Loneliness is increasingly recognised as an important issue of many developed countries but the issue is often conflated with social isolation and therefore associated with misconceptions. Loneliness is the subjective and aversive feeling of social isolation (‘I do not feel in tune with others’) as opposed to objective social isolation (i.e., how many people you know). While loneliness and social isolation are often used together and interchangeably, the concepts are only partially related. Understanding the distinction and relatedness of these concepts is crucial if we were to work towards implementing effective solutions to resolve distressing levels of loneliness. This article outlines five common misconceptions that require rectifying before we can work towards developing and implementing effective solutions.
Misconception 1: I will be less lonely if I knew more people
Social needs are highly complex and nuanced – many people who live alone do not feel lonely, and many who live with others report feeling lonely. People who are well connected within a social network may also report conflict and stress with others and holding social ties that are ambivalent or neutral may do little to alleviate the distress of loneliness. Furthermore, for some individuals, they may value informally-forged relationships (i.e., those developed within their own communities) as opposed to to the social connection they made while receiving care.
Loneliness is more related to the quality of relationships and less about quantity. A parallel drawn is the way we consider access to food to satisfy hunger. Having access to food does not mean you know how to select food that is nutritious for your needs. In the same vein, having access to social connections does not mean that having social relationships would satisfy your social needs. More recently, the term ‘Loneliness Paradox’ has been used to describe how we are more socially connected than ever, especially online, but continue to feel disconnected from others. This is an example of how the number of people you know may not adequately meet your social needs.
Misconception 2: Feeling lonely means something is wrong with me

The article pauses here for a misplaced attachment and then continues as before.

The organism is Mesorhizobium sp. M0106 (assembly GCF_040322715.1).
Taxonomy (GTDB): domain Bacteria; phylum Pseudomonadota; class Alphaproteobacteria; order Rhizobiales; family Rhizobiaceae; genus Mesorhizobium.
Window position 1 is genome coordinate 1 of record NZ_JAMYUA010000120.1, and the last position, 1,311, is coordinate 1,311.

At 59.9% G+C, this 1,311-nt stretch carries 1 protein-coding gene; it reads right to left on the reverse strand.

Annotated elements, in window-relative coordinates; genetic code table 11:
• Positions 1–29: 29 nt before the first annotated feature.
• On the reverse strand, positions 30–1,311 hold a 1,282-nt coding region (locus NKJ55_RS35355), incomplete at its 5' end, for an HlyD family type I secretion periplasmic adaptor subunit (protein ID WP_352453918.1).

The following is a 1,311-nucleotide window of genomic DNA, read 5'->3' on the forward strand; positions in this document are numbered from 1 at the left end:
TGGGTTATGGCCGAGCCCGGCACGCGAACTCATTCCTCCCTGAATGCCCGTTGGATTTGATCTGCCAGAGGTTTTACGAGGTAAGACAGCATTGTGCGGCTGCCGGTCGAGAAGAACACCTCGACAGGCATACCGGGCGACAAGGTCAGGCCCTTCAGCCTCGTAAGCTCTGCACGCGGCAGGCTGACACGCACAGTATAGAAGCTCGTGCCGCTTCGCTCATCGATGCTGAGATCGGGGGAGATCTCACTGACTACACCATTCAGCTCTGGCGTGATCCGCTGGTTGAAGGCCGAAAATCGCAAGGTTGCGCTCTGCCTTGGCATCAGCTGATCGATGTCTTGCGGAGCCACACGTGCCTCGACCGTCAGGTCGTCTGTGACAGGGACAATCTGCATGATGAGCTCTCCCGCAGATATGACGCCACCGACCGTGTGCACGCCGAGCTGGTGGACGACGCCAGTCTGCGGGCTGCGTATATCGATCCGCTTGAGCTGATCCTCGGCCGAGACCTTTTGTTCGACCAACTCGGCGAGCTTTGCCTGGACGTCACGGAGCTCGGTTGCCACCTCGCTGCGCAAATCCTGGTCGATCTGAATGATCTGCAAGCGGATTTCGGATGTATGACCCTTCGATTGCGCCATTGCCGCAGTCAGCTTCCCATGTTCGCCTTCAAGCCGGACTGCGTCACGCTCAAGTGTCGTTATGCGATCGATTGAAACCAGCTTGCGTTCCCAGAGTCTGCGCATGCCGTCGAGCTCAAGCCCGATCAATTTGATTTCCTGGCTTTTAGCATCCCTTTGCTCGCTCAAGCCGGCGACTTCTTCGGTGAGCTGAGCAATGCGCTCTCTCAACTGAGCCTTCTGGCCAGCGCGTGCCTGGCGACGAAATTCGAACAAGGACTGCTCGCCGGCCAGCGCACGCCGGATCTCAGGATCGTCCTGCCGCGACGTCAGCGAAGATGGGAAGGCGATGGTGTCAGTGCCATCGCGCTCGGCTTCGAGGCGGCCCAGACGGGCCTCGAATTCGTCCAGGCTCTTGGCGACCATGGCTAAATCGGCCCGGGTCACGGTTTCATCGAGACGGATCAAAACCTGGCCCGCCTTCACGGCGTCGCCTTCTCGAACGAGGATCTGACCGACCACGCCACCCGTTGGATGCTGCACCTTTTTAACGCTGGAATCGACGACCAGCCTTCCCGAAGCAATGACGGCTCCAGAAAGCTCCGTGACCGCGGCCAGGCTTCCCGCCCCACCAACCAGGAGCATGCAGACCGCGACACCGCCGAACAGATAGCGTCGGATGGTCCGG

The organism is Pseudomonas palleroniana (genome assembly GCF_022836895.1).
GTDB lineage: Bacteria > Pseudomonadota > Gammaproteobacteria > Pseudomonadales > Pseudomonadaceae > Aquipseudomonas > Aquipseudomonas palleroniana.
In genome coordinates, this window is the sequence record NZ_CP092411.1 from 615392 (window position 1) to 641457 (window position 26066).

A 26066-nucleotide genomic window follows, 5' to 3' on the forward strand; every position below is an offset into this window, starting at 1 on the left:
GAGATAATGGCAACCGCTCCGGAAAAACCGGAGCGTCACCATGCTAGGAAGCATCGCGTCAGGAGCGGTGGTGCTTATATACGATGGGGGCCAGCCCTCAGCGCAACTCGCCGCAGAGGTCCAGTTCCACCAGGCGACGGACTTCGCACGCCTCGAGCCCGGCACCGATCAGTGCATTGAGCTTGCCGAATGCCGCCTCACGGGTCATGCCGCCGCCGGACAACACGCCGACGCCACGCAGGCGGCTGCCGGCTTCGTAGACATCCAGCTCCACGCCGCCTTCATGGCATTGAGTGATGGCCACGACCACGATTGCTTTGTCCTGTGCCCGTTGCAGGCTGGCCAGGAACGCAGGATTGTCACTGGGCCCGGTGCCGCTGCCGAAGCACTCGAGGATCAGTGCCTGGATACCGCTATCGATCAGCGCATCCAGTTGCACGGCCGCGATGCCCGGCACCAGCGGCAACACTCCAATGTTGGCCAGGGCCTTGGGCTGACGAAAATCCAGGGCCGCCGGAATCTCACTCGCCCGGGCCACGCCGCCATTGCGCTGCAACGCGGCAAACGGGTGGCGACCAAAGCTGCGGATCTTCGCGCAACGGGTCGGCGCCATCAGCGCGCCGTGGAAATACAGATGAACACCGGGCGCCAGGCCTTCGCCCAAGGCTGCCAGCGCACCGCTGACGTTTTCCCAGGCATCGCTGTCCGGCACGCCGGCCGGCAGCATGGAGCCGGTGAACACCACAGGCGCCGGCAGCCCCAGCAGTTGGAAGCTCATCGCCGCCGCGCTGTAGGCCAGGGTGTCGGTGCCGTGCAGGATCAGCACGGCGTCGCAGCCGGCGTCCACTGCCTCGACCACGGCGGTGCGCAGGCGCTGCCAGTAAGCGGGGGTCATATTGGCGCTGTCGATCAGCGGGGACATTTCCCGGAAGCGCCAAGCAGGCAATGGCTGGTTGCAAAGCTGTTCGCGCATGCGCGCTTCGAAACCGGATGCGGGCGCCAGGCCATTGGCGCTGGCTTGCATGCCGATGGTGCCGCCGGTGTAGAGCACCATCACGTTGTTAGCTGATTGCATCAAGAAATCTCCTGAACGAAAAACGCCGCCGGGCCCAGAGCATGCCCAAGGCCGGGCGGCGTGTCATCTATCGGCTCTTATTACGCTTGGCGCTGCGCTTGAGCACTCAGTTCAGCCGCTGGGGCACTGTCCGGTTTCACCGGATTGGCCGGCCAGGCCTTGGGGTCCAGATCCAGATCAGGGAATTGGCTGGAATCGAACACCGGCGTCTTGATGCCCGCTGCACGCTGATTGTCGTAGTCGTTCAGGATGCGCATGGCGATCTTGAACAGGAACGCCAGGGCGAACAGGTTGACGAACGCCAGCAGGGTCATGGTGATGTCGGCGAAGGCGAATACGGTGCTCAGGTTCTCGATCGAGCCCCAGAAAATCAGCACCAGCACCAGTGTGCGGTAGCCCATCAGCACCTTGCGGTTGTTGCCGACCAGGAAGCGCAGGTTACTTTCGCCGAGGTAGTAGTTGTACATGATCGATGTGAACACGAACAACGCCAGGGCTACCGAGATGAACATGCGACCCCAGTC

Loneliness is an innate human signal to connect, similar to a signal to eat when one is hungry. The desire to connect is normal because humans have evolved and thrived within social groups since the beginning of time. Functioning in social groups and maintaining meaningful connections are therefore part and parcel of being human. Feeling like ‘someone has your back’ can alter your physiological responses to stressors. Indeed there is a growing robust evidence that loneliness can significantly increase your risk of having more health problems and an earlier mortality. Most of us would experience transient periods of loneliness and often find ways of resolving it ourselves. Loneliness becomes a distressing experience for many when these feelings are persistent and, or distressing to the individual. In these cases, individuals who faced multiple barriers (e.g., those who have impoverished social environments, and or have difficulty interacting with others due to a variety of circumstances) may find it more difficult to resolve loneliness.
Misconception 3: Loneliness only affects older people
In more recent years, study findings have consistently indicated that loneliness does not affect only one particular age group. Indeed, all of us are vulnerable to experiencing loneliness.
One in four Australians are experiencing problematic levels of loneliness and one vulnerable group includes young people aged 18 to 25, a group that at a glance seem to be so well-connected through school and technology. In many studies, loneliness affects age groups undergoing social vulnerability, with both younger and older people more likely to be vulnerable. For young people, undergoing significant life transitions, such as moving out of home, or commencing new work or school, increases their vulnerability. For older people, it may relate to bereavement, the onset of illness, and a move out of their community.
Misconception 4: I will never be lonely